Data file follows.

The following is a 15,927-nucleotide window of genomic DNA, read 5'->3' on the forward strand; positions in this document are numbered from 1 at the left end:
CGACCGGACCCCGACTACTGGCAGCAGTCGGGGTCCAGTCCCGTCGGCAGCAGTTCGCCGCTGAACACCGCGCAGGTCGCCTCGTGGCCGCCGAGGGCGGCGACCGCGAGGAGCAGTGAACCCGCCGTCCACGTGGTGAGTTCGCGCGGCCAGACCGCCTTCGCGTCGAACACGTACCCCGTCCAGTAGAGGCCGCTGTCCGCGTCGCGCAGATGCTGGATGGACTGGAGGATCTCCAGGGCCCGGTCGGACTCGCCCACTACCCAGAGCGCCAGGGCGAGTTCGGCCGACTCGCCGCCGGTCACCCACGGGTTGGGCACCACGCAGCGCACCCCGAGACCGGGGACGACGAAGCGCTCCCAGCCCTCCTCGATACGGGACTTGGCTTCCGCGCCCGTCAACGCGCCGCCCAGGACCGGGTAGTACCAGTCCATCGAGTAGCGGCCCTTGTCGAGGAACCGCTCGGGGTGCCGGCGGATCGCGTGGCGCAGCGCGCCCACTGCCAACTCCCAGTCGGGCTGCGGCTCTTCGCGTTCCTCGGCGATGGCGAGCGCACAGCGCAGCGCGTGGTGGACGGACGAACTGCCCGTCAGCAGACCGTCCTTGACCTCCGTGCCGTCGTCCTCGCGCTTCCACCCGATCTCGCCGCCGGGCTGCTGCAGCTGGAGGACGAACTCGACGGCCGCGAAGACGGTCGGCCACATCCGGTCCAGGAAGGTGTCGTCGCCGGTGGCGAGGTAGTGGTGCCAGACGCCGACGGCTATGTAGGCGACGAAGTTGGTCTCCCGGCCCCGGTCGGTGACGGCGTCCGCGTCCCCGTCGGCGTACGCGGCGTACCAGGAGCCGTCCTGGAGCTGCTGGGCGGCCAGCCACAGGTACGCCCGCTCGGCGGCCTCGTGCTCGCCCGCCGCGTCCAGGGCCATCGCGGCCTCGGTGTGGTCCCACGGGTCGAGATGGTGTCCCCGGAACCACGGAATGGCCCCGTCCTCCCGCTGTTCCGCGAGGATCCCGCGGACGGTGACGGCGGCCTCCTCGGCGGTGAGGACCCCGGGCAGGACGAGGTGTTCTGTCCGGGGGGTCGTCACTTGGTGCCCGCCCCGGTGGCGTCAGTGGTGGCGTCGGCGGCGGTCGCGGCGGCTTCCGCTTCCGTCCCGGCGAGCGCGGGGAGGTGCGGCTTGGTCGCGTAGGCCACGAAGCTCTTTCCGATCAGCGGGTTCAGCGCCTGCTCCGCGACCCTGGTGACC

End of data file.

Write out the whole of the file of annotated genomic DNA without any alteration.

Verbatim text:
The following is a 15,927-nucleotide window of genomic DNA, read 5'->3' on the forward strand; positions in this document are numbered from 1 at the left end:
CGACCGGACCCCGACTACTGGCAGCAGTCGGGGTCCAGTCCCGTCGGCAGCAGTTCGCCGCTGAACACCGCGCAGGTCGCCTCGTGGCCGCCGAGGGCGGCGACCGCGAGGAGCAGTGAACCCGCCGTCCACGTGGTGAGTTCGCGCGGCCAGACCGCCTTCGCGTCGAACACGTACCCCGTCCAGTAGAGGCCGCTGTCCGCGTCGCGCAGATGCTGGATGGACTGGAGGATCTCCAGGGCCCGGTCGGACTCGCCCACTACCCAGAGCGCCAGGGCGAGTTCGGCCGACTCGCCGCCGGTCACCCACGGGTTGGGCACCACGCAGCGCACCCCGAGACCGGGGACGACGAAGCGCTCCCAGCCCTCCTCGATACGGGACTTGGCTTCCGCGCCCGTCAACGCGCCGCCCAGGACCGGGTAGTACCAGTCCATCGAGTAGCGGCCCTTGTCGAGGAACCGCTCGGGGTGCCGGCGGATCGCGTGGCGCAGCGCGCCCACTGCCAACTCCCAGTCGGGCTGCGGCTCTTCGCGTTCCTCGGCGATGGCGAGCGCACAGCGCAGCGCGTGGTGGACGGACGAACTGCCCGTCAGCAGACCGTCCTTGACCTCCGTGCCGTCGTCCTCGCGCTTCCACCCGATCTCGCCGCCGGGCTGCTGCAGCTGGAGGACGAACTCGACGGCCGCGAAGACGGTCGGCCACATCCGGTCCAGGAAGGTGTCGTCGCCGGTGGCGAGGTAGTGGTGCCAGACGCCGACGGCTATGTAGGCGACGAAGTTGGTCTCCCGGCCCCGGTCGGTGACGGCGTCCGCGTCCCCGTCGGCGTACGCGGCGTACCAGGAGCCGTCCTGGAGCTGCTGGGCGGCCAGCCACAGGTACGCCCGCTCGGCGGCCTCGTGCTCGCCCGCCGCGTCCAGGGCCATCGCGGCCTCGGTGTGGTCCCACGGGTCGAGATGGTGTCCCCGGAACCACGGAATGGCCCCGTCCTCCCGCTGTTCCGCGAGGATCCCGCGGACGGTGACGGCGGCCTCCTCGGCGGTGAGGACCCCGGGCAGGACGAGGTGTTCTGTCCGGGGGGTCGTCACTTGGTGCCCGCCCCGGTGGCGTCAGTGGTGGCGTCGGCGGCGGTCGCGGCGGCTTCCGCTTCCGTCCCGGCGAGCGCGGGGAGGTGCGGCTTGGTCGCGTAGGCCACGAAGCTCTTTCCGATCAGCGGGTTCAGCGCCTGCTCCGCGACCCTGGTGACC